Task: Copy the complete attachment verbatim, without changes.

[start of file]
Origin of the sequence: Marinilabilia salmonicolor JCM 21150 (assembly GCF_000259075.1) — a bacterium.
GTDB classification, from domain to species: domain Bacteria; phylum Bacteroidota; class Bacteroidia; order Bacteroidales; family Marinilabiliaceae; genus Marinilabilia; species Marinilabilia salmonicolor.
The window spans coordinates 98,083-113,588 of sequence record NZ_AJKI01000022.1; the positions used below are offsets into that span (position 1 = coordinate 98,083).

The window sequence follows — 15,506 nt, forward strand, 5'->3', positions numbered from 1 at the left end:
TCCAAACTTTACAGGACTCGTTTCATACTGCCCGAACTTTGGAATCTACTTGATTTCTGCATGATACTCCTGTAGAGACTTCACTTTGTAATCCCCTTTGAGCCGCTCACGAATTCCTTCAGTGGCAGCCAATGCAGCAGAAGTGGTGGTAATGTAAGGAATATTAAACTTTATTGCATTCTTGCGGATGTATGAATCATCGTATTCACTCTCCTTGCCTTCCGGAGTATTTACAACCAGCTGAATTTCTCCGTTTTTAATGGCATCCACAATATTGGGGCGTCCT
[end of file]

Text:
Origin of the sequence: Marinilabilia salmonicolor JCM 21150 (assembly GCF_000259075.1) — a bacterium.
GTDB classification, from domain to species: domain Bacteria; phylum Bacteroidota; class Bacteroidia; order Bacteroidales; family Marinilabiliaceae; genus Marinilabilia; species Marinilabilia salmonicolor.
The window spans coordinates 98,083-113,588 of sequence record NZ_AJKI01000022.1; the positions used below are offsets into that span (position 1 = coordinate 98,083).

The window sequence follows — 15,506 nt, forward strand, 5'->3', positions numbered from 1 at the left end:
TCCAAACTTTACAGGACTCGTTTCATACTGCCCGAACTTTGGAATCTACTTGATTTCTGCATGATACTCCTGTAGAGACTTCACTTTGTAATCCCCTTTGAGCCGCTCACGAATTCCTTCAGTGGCAGCCAATGCAGCAGAAGTGGTGGTAATGTAAGGAATATTAAACTTTATTGCATTCTTGCGGATGTATGAATCATCGTATTCACTCTCCTTGCCTTCCGGAGTATTTACAACCAGCTGAATTTCTCCGTTTTTAATGGCATCCACAATATTGGGGCGTCCT